Framing is different. I got into it after a friend worked with me on framing some gallery shows. I do mainly photography, a lot of historical processes. I understand the media and frame accordingly. I push conservation framing. No sense in ruining a piece going cheap because the only thing the customer will be saying later is 'it is ruined', not 'I chose to frame it cheap and it is ruined'.

If M&M wants to post their pricing for everyone that is their right. Most who try framing quickly realize it is more than a ten minute job tacking wood together. Some good jobs have come from those who attempted to frame their work themselves and found it a bit more of a challenge than they realized. Specialized tools and experience really help here and they don't have them. Makes them more willing to pay to have it done right.
 

tedh

SPFG, Supreme Picture Framing God
I actually think that Mark may have good reasons, whatever they may be. Perhaps the pressures of competition, the desire to pick up or steal new customers, I don't know.

But M&M is a middleman, and does not want anyone to know what they are paying for the inventory they sell to us.

So why not cut out the middleman and buy straight from manufacturers' reps? If M&M isn't behaving as it should, and we all think it is not acting in the best interests of its retail customers, then let's cut M&M out.

The reason I say this is that here in Ottawa the exact same thing happened: our regional distributor started selling direct to the public, distributed its wholesale prices, delivered to artists down the street, and did end runs around its retail buyers. So what did we do? Go right to the source. Now we buy from N&B. My purchase history dropped from over $30K to less than $10k.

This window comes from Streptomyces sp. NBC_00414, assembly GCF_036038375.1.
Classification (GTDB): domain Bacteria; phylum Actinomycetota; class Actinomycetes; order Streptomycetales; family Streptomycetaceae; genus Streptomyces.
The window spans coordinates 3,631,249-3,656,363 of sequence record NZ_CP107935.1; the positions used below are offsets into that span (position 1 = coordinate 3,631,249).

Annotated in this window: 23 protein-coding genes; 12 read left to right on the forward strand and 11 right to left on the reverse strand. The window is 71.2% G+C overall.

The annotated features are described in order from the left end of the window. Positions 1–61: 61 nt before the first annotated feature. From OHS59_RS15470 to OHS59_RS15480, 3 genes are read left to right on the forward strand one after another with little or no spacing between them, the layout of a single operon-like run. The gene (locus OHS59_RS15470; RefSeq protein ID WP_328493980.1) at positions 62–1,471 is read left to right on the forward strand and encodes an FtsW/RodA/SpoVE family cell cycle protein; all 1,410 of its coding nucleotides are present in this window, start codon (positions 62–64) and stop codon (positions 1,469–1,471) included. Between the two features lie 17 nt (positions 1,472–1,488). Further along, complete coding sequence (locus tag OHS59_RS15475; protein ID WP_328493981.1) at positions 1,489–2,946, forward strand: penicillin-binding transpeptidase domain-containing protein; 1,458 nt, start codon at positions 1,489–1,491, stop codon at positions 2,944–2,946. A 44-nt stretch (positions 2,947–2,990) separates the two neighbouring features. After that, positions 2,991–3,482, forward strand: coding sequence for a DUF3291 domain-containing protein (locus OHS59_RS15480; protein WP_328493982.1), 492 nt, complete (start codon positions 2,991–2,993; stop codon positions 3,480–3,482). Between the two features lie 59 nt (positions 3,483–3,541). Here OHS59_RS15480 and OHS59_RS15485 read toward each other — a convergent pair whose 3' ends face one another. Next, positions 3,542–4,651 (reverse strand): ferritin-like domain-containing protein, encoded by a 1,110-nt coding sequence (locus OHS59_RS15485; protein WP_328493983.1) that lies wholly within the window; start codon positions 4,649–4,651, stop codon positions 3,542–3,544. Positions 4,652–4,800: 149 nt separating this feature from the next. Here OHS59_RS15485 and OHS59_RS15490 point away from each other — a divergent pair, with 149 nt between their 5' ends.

If M&M is doing the same, they deserve the same.
 

johnny

SGF, Supreme Grumble Framer
There isn't a good reason to publish a wholesale price schedule on the internet. I hope I never have to write those words in that order again...

publish a wholesale price schedule on the internet.

What purpose does it serve?

If you are a supplier or distributor you have an interest in your customers doing as well as possible with your product. If you tell the end customer the cost of an item or of components in a larger item you artificially lower the price ceiling of your customer. Why would anyone do that?

If your behavior lowers the prices of your customers it's only going to be more difficult for you to raise prices yourself.